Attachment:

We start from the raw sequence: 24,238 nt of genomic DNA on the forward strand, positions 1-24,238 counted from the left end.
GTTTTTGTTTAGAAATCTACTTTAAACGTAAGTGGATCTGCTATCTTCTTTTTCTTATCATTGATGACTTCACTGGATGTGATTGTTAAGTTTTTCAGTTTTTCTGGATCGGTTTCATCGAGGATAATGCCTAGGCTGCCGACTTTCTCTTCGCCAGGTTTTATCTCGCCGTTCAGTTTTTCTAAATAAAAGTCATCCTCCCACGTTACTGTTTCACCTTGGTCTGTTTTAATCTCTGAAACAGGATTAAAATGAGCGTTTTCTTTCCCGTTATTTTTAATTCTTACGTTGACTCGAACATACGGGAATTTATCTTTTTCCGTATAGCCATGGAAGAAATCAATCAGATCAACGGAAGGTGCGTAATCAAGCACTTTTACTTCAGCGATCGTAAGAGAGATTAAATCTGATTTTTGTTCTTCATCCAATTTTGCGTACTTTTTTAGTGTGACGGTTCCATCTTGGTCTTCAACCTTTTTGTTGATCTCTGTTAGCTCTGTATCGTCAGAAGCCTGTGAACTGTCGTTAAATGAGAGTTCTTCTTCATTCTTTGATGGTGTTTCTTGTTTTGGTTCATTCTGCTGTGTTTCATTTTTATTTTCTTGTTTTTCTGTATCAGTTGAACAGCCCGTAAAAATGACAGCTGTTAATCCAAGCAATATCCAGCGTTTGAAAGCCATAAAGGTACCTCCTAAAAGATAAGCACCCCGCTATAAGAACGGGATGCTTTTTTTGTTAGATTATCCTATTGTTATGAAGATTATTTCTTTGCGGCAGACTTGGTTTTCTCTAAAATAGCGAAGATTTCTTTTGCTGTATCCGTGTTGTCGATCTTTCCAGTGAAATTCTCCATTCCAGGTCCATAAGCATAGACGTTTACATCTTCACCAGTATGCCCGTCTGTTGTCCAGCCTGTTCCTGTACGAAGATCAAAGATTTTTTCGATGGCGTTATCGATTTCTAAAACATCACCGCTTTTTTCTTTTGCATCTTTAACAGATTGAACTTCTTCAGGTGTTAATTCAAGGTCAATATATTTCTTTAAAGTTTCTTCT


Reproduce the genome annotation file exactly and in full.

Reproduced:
We start from the raw sequence: 24,238 nt of genomic DNA on the forward strand, positions 1-24,238 counted from the left end.
GTTTTTGTTTAGAAATCTACTTTAAACGTAAGTGGATCTGCTATCTTCTTTTTCTTATCATTGATGACTTCACTGGATGTGATTGTTAAGTTTTTCAGTTTTTCTGGATCGGTTTCATCGAGGATAATGCCTAGGCTGCCGACTTTCTCTTCGCCAGGTTTTATCTCGCCGTTCAGTTTTTCTAAATAAAAGTCATCCTCCCACGTTACTGTTTCACCTTGGTCTGTTTTAATCTCTGAAACAGGATTAAAATGAGCGTTTTCTTTCCCGTTATTTTTAATTCTTACGTTGACTCGAACATACGGGAATTTATCTTTTTCCGTATAGCCATGGAAGAAATCAATCAGATCAACGGAAGGTGCGTAATCAAGCACTTTTACTTCAGCGATCGTAAGAGAGATTAAATCTGATTTTTGTTCTTCATCCAATTTTGCGTACTTTTTTAGTGTGACGGTTCCATCTTGGTCTTCAACCTTTTTGTTGATCTCTGTTAGCTCTGTATCGTCAGAAGCCTGTGAACTGTCGTTAAATGAGAGTTCTTCTTCATTCTTTGATGGTGTTTCTTGTTTTGGTTCATTCTGCTGTGTTTCATTTTTATTTTCTTGTTTTTCTGTATCAGTTGAACAGCCCGTAAAAATGACAGCTGTTAATCCAAGCAATATCCAGCGTTTGAAAGCCATAAAGGTACCTCCTAAAAGATAAGCACCCCGCTATAAGAACGGGATGCTTTTTTTGTTAGATTATCCTATTGTTATGAAGATTATTTCTTTGCGGCAGACTTGGTTTTCTCTAAAATAGCGAAGATTTCTTTTGCTGTATCCGTGTTGTCGATCTTTCCAGTGAAATTCTCCATTCCAGGTCCATAAGCATAGACGTTTACATCTTCACCAGTATGCCCGTCTGTTGTCCAGCCTGTTCCTGTACGAAGATCAAAGATTTTTTCGATGGCGTTATCGATTTCTAAAACATCACCGCTTTTTTCTTTTGCATCTTTAACAGATTGAACTTCTTCAGGTGTTAATTCAAGGTCAATATATTTCTTTAAAGTTTCTTCT